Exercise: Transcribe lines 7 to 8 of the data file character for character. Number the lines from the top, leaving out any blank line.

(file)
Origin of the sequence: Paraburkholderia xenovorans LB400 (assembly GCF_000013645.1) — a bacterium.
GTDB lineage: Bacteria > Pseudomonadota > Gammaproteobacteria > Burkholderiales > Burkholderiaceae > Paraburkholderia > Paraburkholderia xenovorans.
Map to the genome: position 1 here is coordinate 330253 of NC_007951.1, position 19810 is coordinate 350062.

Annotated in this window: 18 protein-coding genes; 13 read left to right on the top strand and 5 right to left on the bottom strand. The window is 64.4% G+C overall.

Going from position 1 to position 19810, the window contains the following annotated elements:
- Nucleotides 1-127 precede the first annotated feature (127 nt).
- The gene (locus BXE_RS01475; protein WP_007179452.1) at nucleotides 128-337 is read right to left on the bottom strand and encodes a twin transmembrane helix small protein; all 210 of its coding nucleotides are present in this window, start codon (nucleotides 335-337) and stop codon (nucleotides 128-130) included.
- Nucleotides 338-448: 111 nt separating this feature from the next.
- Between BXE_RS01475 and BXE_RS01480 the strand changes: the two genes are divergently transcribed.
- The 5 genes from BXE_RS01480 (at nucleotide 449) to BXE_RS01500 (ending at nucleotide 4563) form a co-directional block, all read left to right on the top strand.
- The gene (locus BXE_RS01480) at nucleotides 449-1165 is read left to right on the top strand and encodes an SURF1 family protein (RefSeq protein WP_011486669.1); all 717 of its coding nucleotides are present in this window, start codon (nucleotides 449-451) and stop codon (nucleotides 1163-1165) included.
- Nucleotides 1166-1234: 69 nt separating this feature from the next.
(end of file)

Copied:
- The gene (locus BXE_RS01475; protein WP_007179452.1) at nucleotides 128-337 is read right to left on the bottom strand and encodes a twin transmembrane helix small protein; all 210 of its coding nucleotides are present in this window, start codon (nucleotides 335-337) and stop codon (nucleotides 128-130) included.
- Nucleotides 338-448: 111 nt separating this feature from the next.